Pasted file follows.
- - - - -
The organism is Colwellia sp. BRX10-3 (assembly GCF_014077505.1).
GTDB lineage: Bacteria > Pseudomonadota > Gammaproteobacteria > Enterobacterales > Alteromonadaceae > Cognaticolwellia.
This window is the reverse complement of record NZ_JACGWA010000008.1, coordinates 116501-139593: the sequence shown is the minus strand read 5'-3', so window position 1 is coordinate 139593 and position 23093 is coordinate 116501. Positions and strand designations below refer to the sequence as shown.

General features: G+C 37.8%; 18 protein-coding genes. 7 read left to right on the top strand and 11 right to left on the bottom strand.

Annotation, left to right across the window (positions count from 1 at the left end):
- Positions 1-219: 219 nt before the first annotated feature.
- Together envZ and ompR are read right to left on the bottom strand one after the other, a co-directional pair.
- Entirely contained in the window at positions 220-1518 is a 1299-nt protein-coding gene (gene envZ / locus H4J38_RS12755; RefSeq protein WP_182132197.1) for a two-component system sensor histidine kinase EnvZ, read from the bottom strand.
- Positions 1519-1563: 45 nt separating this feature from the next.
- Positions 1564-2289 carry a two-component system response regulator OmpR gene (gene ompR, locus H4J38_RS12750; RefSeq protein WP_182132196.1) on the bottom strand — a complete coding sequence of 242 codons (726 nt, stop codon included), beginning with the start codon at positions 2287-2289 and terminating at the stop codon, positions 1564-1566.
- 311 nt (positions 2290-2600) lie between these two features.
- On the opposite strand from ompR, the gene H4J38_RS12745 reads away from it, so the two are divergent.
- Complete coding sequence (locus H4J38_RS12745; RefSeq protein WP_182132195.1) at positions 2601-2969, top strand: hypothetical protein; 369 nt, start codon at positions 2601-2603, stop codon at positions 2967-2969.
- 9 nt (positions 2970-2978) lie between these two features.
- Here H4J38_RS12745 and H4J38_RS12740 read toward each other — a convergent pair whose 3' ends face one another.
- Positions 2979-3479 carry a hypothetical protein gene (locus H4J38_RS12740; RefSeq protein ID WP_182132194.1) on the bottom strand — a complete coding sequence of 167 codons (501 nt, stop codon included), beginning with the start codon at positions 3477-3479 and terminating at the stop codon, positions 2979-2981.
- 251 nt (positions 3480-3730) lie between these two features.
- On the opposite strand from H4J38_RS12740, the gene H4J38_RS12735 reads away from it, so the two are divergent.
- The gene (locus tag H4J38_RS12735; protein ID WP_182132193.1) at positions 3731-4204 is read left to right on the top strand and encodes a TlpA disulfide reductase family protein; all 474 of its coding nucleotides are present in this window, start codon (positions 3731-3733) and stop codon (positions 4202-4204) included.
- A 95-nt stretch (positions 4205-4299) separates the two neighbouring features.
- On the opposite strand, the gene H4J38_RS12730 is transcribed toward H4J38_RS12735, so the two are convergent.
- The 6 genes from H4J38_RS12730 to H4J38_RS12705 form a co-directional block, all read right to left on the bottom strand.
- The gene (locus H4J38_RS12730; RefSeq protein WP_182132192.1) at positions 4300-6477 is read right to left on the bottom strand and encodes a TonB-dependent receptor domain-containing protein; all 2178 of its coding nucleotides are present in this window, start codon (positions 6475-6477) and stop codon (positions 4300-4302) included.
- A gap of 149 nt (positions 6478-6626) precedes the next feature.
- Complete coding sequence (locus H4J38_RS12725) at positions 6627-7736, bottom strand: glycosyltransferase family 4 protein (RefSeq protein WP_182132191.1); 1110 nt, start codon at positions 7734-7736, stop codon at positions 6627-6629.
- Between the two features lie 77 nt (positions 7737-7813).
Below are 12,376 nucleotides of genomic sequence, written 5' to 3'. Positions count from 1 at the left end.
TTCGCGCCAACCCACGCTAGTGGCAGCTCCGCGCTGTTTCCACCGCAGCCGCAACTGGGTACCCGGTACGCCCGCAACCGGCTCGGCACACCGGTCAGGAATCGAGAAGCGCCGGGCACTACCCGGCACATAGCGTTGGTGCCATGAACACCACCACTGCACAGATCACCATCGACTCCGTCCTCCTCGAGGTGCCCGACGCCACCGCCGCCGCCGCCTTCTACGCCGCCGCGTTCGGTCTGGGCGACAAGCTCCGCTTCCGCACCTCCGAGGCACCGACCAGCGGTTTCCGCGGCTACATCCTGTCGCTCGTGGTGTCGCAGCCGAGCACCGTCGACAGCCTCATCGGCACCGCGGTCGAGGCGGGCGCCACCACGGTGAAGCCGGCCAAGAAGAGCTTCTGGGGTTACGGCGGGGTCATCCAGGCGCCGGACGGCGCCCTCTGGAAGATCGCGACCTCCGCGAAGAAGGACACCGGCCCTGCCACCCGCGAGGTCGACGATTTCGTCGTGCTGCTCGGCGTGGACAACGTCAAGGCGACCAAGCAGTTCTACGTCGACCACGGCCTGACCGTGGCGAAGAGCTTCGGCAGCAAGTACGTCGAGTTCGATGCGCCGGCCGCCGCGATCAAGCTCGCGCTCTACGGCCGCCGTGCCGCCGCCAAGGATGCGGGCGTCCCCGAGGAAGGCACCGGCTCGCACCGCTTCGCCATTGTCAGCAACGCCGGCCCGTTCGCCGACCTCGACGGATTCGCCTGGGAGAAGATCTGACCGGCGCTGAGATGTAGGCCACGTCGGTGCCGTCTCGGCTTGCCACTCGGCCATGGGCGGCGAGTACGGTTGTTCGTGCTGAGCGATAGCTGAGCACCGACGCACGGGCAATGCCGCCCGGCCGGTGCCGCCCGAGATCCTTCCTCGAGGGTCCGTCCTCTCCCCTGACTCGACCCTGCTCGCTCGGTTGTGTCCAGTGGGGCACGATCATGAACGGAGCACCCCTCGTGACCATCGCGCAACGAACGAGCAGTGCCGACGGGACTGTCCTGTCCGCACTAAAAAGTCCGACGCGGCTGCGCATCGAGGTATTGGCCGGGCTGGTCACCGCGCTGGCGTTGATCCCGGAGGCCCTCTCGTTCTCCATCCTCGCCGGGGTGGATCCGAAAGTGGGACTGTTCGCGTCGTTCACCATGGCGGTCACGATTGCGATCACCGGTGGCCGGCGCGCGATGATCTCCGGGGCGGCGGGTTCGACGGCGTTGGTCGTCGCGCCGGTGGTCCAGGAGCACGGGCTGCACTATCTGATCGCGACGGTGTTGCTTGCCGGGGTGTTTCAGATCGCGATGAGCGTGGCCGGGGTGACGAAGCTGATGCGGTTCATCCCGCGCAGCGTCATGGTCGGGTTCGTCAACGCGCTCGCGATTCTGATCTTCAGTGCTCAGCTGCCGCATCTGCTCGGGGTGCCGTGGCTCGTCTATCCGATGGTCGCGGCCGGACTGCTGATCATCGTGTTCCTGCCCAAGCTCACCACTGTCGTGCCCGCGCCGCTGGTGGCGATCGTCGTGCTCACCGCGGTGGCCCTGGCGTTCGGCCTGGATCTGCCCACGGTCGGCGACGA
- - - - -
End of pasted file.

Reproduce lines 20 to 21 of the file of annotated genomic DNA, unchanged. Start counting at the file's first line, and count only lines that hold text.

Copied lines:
- A 95-nt stretch (positions 4205-4299) separates the two neighbouring features.
- On the opposite strand, the gene H4J38_RS12730 is transcribed toward H4J38_RS12735, so the two are convergent.